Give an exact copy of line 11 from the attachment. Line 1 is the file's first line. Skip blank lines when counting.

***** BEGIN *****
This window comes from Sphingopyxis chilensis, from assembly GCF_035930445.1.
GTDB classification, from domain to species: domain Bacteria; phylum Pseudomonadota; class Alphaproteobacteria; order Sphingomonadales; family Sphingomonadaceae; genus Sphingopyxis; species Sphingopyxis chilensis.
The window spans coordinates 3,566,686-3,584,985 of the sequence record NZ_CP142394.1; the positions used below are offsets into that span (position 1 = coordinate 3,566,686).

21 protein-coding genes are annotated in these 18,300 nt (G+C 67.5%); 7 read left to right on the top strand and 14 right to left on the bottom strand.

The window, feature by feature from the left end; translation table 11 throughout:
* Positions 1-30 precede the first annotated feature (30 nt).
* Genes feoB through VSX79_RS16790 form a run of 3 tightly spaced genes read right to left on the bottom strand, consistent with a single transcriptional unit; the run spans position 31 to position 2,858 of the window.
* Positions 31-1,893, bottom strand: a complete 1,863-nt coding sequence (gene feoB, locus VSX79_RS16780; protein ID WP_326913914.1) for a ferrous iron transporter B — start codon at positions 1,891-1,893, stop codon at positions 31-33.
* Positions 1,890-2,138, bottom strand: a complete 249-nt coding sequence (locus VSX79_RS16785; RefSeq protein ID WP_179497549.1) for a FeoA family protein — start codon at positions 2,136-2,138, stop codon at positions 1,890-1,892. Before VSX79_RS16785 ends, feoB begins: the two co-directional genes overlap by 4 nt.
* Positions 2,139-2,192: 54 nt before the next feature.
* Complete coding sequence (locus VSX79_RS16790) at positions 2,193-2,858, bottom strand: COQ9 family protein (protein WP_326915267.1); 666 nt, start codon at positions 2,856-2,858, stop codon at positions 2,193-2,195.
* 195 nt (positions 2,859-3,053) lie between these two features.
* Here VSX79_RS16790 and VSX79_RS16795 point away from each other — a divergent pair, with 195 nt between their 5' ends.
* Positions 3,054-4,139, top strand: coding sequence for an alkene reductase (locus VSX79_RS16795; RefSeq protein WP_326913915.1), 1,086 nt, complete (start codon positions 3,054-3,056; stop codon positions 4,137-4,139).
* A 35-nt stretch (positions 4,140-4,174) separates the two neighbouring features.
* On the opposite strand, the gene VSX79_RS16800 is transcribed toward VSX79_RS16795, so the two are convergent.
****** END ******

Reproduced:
* Complete coding sequence (locus VSX79_RS16790) at positions 2,193-2,858, bottom strand: COQ9 family protein (protein WP_326915267.1); 666 nt, start codon at positions 2,856-2,858, stop codon at positions 2,193-2,195.